In one form or another, this argument has become popular: Most forms of complementary and alternative medicine (CAM) are just elaborate placebos. However, the placebo effect is incredibly powerful and useful, so these treatments are useful too.
Amongst many other people, Michael Brooks from the Guardian makes such a case here. It's an interesting idea. But I don't buy it.
Firstly, to my knowledge, there's no evidence that placebo treatments are clinically effective in the long term. There's no evidence against it, either, but this lack of evidence is important. (I'm not an expert so if such evidence exists, please say so!) There are, certainly, those well-known studies showing that placebos can improve symptoms in the lab, or in short-term clinical trials. And any doctor can tell you that placebos are a useful way of keeping people who want a quick fix satisfied. But is that what we want? Valium is a quick fix for anxiety and insomnia. It works great, in the short term. That doesn't mean you should take it every night. I don't think you should be taking a placebo every night either.
There's something pretty unsettling about the notion of handing out placebos. They're not physiologically addictive, but this doesn't mean that they can't become an expensive and damaging habit. Unlike many people, I'm not especially concerned about the "deception" aspect of it - if deception is what patients need to feel better, then they should get it. What I find unsettling is the idea that we should be medically treating people who we know don't need real medicine.
Prescribing someone any kind of treatment - whether real drugs, sugar pills, CAM, or anything else - legitimizes the notion that they're ill. The idea that one is ill is a very powerful one and you can do someone great harm by leading them to see themselves as ill unnecessarily.
Suppose you have a couple of weeks where you're feeling a bit tired, a bit down, a bit achey, a bit fuzzy. Maybe you're ill - maybe you've got mild anemia, for example. Most likely, though, you're not. Suppose you go to some kind of professional, whether it be your doctor, your homeopath, or anyone else. They might tell you that it's nothing to worry about, it's normal, just get on with your life, and it'll pass. You'd get annoyed, because you'd hoped for a quick fix, but you live with it, and you don't see yourself as suffering from a medical problem, so you don't expect to need treatment. (Could that be the most powerful placebo of all?)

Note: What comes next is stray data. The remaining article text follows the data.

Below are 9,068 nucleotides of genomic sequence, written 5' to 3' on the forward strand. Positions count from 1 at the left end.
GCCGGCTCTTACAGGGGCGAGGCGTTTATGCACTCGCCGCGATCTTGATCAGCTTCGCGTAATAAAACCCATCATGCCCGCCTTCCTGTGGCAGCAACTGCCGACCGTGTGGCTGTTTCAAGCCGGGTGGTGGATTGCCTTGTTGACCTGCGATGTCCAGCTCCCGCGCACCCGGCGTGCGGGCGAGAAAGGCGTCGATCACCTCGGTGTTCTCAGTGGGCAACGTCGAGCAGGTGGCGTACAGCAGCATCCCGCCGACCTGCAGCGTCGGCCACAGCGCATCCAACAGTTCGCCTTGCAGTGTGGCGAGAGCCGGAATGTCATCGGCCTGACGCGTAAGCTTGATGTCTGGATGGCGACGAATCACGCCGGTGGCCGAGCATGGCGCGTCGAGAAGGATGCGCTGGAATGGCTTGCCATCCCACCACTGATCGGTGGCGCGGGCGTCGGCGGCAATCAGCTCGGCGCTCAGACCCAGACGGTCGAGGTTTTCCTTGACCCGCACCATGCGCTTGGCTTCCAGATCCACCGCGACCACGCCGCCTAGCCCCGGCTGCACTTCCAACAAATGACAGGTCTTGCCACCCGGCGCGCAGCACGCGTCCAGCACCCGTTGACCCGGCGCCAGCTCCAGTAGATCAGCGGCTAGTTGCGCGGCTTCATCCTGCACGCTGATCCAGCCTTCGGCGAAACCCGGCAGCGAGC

But what if the professional thinks they can treat you? They give you a pill, or a foot rub, or some lovely oil, with confidence and a smile. You expect to get better, and you do. Hooray! Until the next time you start feeling a bit miserable. At which point, you go back to the professional, for more treatment. After all, it worked wonders last time. Again, it works, for a while. Then you start to notice a pain in your back you never did before - could the professional help? Sure. And while you're there, why not see if he has anything to help with that winter cold?
I do not know how often this happens, but it can't be uncommon. Medicalization is not just driven by drug companies. "Complementary and alternative" medicalization is at least as bad; perhaps worse, because drug companies at least have to convince trained doctors to prescribe their drugs. CAM, almost exclusively aimed at consumers, has no such constraints. There is nothing to stop any perfectly healthy person who believes themselves to be ill from going to a homeopath or a nutritionist, and having that belief validated. I would hope that no responsible CAM practioner would ever give a medical diagnosis, but this isn't the point - if you treat someone, even with sugar pills, you are telling them that they are ill.
If the claims of CAM practioners, or indeed CAM-as-placebo supporters, were valid, there probably wouldn't be such demand for CAM. If people really could go to a professional placebo-giver and walk out feeling happy and healthy for ever after, that would be great. Such a person would, presumably, rarely if ever need to see another practitioner, at least for the original ailment (and how many can one person have?) Unfortunately, I don't see this happening very often, although again I'm not aware of any evidence on this point. Saying that most CAM customers are satisfied with their service is not equivalent. The sheer amount of CAM, like the sheer amount of antidepressants being prescribed today, strongly suggests that it is, to an important extent, creating its own market.